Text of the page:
At the American Diabetes Association’s 83rd Scientific Sessions, Boehringer Ingelheim and Novo Nordisk took another step in the obesity arena with data presentations on their respective glucagon-like peptide receptor 1 agonist (GLP1RA) trials for diabetes and obesity management.

Boehringer’s survodutide (BI 456906) is a subcutaneous long-acting dual glucagon and GLP-1 agonist that requires administration once weekly. The Germany-based company is developing the therapy with Zealand Pharma for people living with obesity or who have a body mass index (BMI) exceeding 27kg/m² and for treating non-alcoholic steatohepatitis (NASH).

Data from the Phase II dose-finding trial (NCT04667377) showed a dose-response relationship with higher doses of survodutide, which lead to increased weight loss. Furthermore, 82.8% of the participants in the 4.8mg survodutide group achieved a weight loss of at least 5% at week 46 in comparison to 25.9% in the placebo group. The company reported that 90.9% of participants in the survodutide group had adverse events in comparison to 75.3% of the placebo group. Additionally, the drug has shown a nearly 19% efficacy for weight loss in overweight or obese people, as per a 23 June Zealand Pharma release.

In a press release, Dr Carel le Roux, the principal investigator of the trial explained the drug’s mechanism saying, “By activating both the glucagon and GLP-1 receptors, survodutide may inhibit both appetite and improve energy expenditure.”

Survodutide is being developed under a GLP-1/glucagon dual agonist licensing agreement between the two companies where Boehringer finances all research, development and commercialisation activities. This partnership uses Zealand’s experience in developing peptide-based medicines and the company could possibly receive up to €345m ($376.1m).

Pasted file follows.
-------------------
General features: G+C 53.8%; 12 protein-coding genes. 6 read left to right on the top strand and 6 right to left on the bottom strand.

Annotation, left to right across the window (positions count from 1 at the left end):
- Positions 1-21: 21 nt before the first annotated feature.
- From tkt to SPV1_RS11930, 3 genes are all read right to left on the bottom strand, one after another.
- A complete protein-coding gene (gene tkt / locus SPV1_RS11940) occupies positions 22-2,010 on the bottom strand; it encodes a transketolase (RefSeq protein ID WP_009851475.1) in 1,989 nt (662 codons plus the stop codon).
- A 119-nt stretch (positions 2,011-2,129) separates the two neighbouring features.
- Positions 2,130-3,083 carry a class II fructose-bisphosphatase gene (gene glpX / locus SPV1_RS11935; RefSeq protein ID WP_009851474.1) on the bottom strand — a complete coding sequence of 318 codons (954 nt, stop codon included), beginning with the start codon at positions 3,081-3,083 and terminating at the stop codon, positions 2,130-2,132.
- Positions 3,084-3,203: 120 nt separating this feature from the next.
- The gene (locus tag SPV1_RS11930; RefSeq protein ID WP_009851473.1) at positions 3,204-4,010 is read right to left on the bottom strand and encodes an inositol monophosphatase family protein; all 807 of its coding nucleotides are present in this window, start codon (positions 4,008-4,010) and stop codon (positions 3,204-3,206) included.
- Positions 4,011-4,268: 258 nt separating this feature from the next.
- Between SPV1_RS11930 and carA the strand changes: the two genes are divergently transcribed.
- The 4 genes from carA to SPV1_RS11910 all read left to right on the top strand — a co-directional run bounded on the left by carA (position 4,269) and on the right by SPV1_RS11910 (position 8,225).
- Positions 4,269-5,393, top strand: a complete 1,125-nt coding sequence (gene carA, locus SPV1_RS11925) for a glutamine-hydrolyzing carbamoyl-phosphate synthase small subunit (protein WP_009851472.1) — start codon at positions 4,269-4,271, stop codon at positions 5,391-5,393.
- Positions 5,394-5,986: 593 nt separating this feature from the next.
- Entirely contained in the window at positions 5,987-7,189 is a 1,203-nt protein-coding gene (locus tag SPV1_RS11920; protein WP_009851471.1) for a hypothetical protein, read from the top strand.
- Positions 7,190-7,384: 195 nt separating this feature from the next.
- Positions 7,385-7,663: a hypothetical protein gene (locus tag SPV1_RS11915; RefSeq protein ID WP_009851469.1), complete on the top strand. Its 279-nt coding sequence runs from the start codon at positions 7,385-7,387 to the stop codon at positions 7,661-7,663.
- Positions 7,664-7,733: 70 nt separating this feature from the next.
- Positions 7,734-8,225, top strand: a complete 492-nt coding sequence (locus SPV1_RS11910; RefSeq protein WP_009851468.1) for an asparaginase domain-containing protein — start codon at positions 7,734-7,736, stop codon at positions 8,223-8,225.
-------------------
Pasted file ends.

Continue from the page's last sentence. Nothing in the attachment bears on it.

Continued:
Boehringer aims to follow the success of other high-profile drugs such as Novo Nordisk’s GLP1RA Ozempic (semaglutide). The US Food and Drug Administration first approved the drug in December 2017 for improving glycaemic control in adults with type 2 diabetes (T2D). Novo Nordisk has received approval for once-daily semaglutide tablets for the treatment of T2D in the US, the EU and some other countries under the brand name Rybelsus.

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At the same conference, Novo Nordisk presented data from the Phase IIIb PIONEER trial (NCT04707469), showing that Ozempic caused a mean haemoglobin A1C (HbA1c) reduction of up to 2% points. GlobalData predicts that the therapy will generate $71bn in US sales between 2023 and 2029.

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This article was updated with the correct indication for Novo Nordisk’s Ozempic.